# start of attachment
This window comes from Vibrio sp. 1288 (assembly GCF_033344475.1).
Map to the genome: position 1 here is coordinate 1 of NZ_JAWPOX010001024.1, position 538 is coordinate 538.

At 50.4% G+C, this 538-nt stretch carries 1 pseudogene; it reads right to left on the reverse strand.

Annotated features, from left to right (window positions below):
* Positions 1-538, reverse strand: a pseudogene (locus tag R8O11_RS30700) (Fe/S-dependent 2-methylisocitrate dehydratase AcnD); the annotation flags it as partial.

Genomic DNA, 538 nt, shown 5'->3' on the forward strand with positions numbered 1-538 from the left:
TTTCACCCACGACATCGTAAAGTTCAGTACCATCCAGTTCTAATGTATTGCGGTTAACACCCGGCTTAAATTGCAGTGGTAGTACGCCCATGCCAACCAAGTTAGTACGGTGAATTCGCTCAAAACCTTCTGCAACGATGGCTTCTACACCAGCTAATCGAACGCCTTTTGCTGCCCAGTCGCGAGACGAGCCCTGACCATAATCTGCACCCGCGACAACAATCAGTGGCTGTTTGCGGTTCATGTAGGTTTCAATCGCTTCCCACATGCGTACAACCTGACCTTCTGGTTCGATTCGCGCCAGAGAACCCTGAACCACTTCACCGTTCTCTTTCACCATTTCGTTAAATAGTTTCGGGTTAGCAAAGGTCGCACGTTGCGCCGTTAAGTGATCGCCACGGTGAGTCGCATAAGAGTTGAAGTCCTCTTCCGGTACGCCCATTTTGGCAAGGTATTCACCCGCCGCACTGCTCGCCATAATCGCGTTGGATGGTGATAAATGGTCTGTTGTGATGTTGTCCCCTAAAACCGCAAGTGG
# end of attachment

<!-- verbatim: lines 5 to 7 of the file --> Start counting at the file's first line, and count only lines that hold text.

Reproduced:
* Positions 1-538, reverse strand: a pseudogene (locus tag R8O11_RS30700) (Fe/S-dependent 2-methylisocitrate dehydratase AcnD); the annotation flags it as partial.

Genomic DNA, 538 nt, shown 5'->3' on the forward strand with positions numbered 1-538 from the left:
TTTCACCCACGACATCGTAAAGTTCAGTACCATCCAGTTCTAATGTATTGCGGTTAACACCCGGCTTAAATTGCAGTGGTAGTACGCCCATGCCAACCAAGTTAGTACGGTGAATTCGCTCAAAACCTTCTGCAACGATGGCTTCTACACCAGCTAATCGAACGCCTTTTGCTGCCCAGTCGCGAGACGAGCCCTGACCATAATCTGCACCCGCGACAACAATCAGTGGCTGTTTGCGGTTCATGTAGGTTTCAATCGCTTCCCACATGCGTACAACCTGACCTTCTGGTTCGATTCGCGCCAGAGAACCCTGAACCACTTCACCGTTCTCTTTCACCATTTCGTTAAATAGTTTCGGGTTAGCAAAGGTCGCACGTTGCGCCGTTAAGTGATCGCCACGGTGAGTCGCATAAGAGTTGAAGTCCTCTTCCGGTACGCCCATTTTGGCAAGGTATTCACCCGCCGCACTGCTCGCCATAATCGCGTTGGATGGTGATAAATGGTCTGTTGTGATGTTGTCCCCTAAAACCGCAAGTGG